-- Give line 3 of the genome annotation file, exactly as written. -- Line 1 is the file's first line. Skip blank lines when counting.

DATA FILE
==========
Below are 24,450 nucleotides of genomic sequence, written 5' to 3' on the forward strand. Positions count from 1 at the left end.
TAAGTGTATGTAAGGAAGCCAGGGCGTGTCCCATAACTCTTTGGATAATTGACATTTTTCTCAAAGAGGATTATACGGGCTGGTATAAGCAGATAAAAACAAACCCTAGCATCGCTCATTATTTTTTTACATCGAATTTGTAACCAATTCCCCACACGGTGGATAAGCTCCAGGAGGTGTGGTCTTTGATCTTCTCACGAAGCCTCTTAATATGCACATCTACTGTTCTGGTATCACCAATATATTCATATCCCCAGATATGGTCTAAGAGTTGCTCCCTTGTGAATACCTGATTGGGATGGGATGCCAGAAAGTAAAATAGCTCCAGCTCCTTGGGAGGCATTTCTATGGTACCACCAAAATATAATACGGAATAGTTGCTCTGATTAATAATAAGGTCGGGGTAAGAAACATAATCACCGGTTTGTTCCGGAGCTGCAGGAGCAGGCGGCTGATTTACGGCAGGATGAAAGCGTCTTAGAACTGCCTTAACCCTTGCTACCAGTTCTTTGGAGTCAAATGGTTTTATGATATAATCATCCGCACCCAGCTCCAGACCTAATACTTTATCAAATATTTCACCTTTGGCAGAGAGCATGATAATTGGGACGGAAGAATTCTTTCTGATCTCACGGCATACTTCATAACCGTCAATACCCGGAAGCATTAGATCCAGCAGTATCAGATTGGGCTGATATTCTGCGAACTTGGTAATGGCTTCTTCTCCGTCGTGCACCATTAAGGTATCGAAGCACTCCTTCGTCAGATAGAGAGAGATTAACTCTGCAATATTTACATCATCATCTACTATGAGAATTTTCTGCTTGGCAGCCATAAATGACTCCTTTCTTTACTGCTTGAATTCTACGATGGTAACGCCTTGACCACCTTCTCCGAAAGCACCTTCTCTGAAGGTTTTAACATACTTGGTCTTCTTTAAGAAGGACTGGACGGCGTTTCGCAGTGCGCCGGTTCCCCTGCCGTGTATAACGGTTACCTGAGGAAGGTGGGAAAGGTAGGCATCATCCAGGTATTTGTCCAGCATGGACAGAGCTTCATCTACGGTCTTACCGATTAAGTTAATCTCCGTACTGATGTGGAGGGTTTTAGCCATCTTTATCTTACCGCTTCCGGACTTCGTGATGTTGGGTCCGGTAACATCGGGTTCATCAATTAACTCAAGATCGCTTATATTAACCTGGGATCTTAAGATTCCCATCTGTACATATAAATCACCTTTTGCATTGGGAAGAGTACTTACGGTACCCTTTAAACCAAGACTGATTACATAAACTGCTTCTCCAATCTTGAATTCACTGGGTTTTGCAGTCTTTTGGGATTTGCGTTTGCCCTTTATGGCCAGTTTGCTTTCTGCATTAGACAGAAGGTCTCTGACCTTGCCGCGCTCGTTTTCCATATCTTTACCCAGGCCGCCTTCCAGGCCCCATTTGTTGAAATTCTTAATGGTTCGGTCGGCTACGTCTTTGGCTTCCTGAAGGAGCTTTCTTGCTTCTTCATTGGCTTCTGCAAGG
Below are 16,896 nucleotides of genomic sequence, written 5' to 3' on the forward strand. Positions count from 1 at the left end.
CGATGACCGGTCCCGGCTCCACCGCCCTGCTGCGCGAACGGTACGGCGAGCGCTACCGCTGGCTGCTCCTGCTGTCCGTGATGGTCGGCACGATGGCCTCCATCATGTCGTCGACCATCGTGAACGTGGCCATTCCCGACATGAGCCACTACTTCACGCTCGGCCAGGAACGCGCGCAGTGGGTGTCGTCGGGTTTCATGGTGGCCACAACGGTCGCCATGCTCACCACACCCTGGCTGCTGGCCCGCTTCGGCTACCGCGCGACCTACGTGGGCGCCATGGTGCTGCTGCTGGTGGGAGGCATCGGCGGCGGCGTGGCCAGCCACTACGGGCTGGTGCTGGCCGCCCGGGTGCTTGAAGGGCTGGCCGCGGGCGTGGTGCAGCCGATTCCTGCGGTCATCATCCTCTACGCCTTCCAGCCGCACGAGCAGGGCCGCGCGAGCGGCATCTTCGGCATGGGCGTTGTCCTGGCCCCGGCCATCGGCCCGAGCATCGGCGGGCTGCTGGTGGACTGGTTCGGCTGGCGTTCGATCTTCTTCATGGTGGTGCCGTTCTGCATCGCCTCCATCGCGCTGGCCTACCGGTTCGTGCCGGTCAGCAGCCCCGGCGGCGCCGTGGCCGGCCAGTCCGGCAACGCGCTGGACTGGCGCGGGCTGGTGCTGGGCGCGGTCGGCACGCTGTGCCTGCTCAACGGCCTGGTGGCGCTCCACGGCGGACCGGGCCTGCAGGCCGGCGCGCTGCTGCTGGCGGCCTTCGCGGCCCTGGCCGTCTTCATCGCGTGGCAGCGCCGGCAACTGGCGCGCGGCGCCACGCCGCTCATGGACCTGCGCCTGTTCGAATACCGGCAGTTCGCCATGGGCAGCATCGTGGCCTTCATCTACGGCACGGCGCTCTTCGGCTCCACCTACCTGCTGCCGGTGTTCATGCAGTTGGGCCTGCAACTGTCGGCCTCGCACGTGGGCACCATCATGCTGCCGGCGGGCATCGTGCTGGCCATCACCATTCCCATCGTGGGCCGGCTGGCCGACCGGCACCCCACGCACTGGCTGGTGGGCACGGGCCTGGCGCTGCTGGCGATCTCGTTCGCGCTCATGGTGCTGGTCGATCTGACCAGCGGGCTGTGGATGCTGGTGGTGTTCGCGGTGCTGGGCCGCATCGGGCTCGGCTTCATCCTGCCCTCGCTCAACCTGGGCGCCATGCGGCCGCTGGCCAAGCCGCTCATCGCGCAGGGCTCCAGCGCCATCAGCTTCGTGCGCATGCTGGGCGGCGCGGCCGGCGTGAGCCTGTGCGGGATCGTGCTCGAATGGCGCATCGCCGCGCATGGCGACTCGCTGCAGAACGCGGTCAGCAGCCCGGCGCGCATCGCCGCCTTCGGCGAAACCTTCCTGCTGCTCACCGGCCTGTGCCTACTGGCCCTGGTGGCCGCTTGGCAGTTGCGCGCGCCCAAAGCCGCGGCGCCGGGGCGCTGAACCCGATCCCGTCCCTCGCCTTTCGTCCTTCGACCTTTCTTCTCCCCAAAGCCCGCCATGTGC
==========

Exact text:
Below are 16,896 nucleotides of genomic sequence, written 5' to 3' on the forward strand. Positions count from 1 at the left end.